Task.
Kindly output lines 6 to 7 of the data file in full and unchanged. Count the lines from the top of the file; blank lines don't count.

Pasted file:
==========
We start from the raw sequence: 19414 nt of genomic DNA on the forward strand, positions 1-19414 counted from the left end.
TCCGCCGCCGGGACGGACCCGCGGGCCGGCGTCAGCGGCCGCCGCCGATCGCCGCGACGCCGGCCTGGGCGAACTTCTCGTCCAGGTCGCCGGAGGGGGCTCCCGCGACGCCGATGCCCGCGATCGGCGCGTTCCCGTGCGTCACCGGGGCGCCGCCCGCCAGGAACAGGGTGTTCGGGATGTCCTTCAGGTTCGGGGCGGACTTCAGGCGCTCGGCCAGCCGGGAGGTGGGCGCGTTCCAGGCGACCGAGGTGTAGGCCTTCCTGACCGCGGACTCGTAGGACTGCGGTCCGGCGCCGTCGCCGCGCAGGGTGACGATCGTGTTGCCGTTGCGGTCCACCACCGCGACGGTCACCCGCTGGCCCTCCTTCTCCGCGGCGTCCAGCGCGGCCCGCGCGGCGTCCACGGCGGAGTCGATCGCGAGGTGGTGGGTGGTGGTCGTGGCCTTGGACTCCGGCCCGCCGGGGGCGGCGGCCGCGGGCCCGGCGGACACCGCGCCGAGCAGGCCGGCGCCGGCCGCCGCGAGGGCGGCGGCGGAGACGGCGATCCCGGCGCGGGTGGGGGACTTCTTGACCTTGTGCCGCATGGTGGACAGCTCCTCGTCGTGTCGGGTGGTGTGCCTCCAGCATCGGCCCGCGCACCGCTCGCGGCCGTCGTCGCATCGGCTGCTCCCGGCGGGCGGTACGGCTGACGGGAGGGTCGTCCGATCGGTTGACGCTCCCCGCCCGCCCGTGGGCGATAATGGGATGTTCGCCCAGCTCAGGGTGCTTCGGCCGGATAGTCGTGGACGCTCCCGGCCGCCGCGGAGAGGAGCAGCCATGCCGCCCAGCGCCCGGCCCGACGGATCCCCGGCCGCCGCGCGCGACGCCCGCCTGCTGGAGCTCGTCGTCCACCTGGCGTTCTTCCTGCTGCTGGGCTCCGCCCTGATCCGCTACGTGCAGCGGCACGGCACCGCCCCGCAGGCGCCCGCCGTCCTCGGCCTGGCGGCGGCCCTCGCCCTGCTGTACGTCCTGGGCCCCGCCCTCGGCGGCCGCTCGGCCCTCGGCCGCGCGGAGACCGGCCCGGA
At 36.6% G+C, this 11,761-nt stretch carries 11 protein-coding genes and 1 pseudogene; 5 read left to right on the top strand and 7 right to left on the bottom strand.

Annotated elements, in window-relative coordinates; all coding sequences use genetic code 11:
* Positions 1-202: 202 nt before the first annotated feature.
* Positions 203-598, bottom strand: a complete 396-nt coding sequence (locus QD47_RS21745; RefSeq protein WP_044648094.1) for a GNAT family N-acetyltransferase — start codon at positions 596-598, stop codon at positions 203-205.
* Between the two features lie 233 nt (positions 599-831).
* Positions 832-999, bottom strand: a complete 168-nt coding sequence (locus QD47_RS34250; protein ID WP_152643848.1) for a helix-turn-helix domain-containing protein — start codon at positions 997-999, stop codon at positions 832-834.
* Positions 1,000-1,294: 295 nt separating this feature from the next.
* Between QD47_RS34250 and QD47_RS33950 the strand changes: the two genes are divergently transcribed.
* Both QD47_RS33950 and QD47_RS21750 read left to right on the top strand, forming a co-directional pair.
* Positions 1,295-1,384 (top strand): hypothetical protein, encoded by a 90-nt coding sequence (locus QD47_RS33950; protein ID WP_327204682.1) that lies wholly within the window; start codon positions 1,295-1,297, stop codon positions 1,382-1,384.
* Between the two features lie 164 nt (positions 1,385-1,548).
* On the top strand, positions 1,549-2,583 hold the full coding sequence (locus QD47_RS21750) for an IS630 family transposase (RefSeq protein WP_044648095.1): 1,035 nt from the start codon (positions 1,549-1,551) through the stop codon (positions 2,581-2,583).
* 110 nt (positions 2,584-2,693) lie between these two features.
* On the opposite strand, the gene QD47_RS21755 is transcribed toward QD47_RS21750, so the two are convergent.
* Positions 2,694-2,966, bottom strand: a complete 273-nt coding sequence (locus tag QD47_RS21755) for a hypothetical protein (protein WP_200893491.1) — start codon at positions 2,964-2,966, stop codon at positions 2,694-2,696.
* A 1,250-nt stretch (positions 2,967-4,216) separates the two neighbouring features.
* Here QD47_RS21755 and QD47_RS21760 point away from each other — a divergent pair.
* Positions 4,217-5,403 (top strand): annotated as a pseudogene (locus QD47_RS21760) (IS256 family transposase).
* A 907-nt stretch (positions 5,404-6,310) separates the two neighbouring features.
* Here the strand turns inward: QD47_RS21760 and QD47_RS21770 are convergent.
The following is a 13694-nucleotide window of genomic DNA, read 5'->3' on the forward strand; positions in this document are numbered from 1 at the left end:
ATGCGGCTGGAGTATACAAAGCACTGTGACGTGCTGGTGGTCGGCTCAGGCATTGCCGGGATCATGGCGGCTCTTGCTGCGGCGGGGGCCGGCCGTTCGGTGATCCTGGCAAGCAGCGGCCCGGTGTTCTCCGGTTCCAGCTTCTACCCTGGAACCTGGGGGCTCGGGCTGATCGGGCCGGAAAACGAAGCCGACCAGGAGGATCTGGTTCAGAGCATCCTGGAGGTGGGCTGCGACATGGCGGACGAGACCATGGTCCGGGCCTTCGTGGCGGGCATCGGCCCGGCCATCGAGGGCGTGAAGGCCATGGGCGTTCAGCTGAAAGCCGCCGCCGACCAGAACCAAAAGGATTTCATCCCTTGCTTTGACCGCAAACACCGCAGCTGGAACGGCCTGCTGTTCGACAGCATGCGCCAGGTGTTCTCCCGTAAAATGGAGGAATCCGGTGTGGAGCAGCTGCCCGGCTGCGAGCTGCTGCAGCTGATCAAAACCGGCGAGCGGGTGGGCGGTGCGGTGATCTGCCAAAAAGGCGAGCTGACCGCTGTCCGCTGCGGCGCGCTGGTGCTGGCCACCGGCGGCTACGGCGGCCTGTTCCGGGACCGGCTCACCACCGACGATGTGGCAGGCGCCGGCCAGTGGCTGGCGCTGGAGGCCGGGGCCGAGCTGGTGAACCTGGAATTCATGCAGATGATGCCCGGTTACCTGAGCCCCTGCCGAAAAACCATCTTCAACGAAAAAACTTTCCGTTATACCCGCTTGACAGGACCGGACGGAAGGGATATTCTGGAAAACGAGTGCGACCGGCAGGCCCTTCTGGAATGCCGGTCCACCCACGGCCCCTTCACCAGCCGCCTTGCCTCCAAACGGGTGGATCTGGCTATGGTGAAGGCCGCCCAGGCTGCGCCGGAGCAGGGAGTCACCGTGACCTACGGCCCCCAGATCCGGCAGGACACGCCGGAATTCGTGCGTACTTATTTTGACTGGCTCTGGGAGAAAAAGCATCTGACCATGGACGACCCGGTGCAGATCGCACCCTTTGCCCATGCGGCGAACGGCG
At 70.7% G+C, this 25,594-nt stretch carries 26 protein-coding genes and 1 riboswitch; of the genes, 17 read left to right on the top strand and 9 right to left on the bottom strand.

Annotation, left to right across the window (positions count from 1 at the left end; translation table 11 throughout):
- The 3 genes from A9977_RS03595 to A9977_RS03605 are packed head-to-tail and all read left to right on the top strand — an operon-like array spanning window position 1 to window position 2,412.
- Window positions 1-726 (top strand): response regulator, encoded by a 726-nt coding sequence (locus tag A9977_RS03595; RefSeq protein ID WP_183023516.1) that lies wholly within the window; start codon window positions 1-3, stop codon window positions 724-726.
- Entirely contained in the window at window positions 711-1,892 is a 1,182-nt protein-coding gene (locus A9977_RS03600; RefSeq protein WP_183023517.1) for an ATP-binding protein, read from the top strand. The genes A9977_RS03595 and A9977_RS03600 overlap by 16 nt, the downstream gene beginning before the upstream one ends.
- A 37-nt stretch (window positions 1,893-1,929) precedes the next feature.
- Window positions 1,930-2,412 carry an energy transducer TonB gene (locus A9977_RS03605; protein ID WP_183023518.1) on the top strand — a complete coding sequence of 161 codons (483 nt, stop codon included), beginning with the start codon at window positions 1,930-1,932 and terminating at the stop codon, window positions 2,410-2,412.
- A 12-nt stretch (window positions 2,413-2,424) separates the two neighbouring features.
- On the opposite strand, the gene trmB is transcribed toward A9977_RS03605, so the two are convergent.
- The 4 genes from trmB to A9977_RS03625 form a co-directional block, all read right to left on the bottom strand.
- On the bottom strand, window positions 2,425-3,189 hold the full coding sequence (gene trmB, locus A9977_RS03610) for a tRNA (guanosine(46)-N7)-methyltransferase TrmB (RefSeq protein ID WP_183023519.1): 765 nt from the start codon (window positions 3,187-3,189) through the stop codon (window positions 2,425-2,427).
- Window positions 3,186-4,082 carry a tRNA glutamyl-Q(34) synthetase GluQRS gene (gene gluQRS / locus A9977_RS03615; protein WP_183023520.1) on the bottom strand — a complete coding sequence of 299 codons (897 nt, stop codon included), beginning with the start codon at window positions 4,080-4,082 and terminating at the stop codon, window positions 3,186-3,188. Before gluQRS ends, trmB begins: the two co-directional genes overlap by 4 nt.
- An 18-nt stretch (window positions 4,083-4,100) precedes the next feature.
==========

* Positions 203-598, bottom strand: a complete 396-nt coding sequence (locus QD47_RS21745; RefSeq protein WP_044648094.1) for a GNAT family N-acetyltransferase — start codon at positions 596-598, stop codon at positions 203-205.
* Between the two features lie 233 nt (positions 599-831).